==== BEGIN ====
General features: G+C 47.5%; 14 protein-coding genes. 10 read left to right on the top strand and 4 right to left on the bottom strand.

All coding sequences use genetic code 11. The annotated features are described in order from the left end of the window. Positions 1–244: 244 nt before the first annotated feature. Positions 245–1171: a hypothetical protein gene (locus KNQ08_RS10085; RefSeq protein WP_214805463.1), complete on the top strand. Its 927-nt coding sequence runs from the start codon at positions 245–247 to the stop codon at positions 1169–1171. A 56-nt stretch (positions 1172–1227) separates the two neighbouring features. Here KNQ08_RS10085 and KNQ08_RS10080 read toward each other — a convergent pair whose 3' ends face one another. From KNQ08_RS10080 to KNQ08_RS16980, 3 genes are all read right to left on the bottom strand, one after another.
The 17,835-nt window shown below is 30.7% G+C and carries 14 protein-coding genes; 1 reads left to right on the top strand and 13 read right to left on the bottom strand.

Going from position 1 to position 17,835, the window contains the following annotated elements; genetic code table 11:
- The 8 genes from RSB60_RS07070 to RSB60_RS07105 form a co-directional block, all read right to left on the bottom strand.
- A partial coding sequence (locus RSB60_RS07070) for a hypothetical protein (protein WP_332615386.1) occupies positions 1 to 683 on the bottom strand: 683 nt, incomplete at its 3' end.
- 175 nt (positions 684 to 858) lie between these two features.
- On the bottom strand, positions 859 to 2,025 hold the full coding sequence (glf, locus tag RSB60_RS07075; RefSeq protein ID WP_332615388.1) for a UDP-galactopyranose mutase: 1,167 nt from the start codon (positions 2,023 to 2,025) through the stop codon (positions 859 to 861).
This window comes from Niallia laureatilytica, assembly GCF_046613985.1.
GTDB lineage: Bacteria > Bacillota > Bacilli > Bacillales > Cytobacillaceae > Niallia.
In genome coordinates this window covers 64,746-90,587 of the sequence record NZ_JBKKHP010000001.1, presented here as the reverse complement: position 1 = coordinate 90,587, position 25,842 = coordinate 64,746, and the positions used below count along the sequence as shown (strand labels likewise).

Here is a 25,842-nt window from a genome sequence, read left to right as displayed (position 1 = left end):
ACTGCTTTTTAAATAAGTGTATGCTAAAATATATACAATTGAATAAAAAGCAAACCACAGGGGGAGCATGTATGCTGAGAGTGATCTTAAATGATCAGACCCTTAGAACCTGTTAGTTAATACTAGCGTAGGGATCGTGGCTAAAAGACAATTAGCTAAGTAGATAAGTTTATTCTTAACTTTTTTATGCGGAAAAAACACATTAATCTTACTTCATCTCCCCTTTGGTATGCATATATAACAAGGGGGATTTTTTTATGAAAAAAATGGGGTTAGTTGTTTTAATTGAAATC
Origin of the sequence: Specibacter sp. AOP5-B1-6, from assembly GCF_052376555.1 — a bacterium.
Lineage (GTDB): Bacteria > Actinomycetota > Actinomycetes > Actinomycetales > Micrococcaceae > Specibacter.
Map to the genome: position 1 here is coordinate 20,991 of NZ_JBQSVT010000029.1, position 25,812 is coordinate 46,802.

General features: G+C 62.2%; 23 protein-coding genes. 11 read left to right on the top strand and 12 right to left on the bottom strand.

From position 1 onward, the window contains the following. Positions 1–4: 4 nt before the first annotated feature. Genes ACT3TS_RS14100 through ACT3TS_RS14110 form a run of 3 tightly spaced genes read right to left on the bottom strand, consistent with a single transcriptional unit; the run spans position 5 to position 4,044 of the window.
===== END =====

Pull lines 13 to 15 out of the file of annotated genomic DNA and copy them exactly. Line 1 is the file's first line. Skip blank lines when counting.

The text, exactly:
ACTGCTTTTTAAATAAGTGTATGCTAAAATATATACAATTGAATAAAAAGCAAACCACAGGGGGAGCATGTATGCTGAGAGTGATCTTAAATGATCAGACCCTTAGAACCTGTTAGTTAATACTAGCGTAGGGATCGTGGCTAAAAGACAATTAGCTAAGTAGATAAGTTTATTCTTAACTTTTTTATGCGGAAAAAACACATTAATCTTACTTCATCTCCCCTTTGGTATGCATATATAACAAGGGGGATTTTTTTATGAAAAAAATGGGGTTAGTTGTTTTAATTGAAATC
Origin of the sequence: Specibacter sp. AOP5-B1-6, from assembly GCF_052376555.1 — a bacterium.
Lineage (GTDB): Bacteria > Actinomycetota > Actinomycetes > Actinomycetales > Micrococcaceae > Specibacter.